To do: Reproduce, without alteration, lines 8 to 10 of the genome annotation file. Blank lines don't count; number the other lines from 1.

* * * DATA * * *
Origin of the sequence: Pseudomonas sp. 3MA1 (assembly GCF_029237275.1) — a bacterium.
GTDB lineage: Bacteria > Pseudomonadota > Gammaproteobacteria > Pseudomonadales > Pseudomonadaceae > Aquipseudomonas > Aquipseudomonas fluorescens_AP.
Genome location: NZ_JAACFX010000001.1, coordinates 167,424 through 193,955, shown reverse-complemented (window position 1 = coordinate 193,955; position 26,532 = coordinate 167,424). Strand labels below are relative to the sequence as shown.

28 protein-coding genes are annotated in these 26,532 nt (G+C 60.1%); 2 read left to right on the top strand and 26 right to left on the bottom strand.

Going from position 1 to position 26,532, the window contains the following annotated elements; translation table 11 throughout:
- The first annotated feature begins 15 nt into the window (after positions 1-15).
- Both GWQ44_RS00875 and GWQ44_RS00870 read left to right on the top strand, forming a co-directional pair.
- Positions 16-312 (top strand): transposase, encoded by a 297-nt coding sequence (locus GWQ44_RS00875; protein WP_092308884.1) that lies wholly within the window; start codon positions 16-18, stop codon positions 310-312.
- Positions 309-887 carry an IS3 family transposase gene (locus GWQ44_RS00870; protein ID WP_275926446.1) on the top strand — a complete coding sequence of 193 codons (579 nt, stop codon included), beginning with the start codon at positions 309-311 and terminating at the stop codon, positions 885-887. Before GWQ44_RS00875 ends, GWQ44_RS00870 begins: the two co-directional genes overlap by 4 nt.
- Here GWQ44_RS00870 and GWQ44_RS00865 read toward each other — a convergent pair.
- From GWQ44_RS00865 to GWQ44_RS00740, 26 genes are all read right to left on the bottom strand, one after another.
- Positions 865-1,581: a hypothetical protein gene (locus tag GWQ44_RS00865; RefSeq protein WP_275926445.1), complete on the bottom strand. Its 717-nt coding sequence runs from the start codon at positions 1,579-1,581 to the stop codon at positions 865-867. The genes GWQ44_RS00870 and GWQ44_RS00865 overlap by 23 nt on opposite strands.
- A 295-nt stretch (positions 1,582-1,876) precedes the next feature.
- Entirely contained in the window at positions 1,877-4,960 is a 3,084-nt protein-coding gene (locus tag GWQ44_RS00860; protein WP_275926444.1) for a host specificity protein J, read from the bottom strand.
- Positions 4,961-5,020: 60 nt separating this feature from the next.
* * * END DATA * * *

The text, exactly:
- Positions 16-312 (top strand): transposase, encoded by a 297-nt coding sequence (locus GWQ44_RS00875; protein WP_092308884.1) that lies wholly within the window; start codon positions 16-18, stop codon positions 310-312.
- Positions 309-887 carry an IS3 family transposase gene (locus GWQ44_RS00870; protein ID WP_275926446.1) on the top strand — a complete coding sequence of 193 codons (579 nt, stop codon included), beginning with the start codon at positions 309-311 and terminating at the stop codon, positions 885-887. Before GWQ44_RS00875 ends, GWQ44_RS00870 begins: the two co-directional genes overlap by 4 nt.
- Here GWQ44_RS00870 and GWQ44_RS00865 read toward each other — a convergent pair.